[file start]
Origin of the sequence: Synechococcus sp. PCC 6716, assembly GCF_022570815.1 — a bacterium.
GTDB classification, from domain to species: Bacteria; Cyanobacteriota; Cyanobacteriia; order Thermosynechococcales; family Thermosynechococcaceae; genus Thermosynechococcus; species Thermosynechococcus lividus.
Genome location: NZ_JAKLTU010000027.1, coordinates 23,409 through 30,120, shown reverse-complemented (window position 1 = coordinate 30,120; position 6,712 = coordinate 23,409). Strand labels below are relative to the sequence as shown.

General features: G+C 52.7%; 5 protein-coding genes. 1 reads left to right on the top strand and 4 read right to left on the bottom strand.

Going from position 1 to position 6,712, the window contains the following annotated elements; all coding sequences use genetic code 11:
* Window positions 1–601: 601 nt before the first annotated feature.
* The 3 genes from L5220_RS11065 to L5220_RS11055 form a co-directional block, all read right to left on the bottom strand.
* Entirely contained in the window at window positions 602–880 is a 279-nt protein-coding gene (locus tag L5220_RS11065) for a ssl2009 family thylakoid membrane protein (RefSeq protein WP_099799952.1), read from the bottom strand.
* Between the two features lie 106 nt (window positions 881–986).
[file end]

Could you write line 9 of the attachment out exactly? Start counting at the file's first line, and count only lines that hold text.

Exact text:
* Between the two features lie 106 nt (window positions 881–986).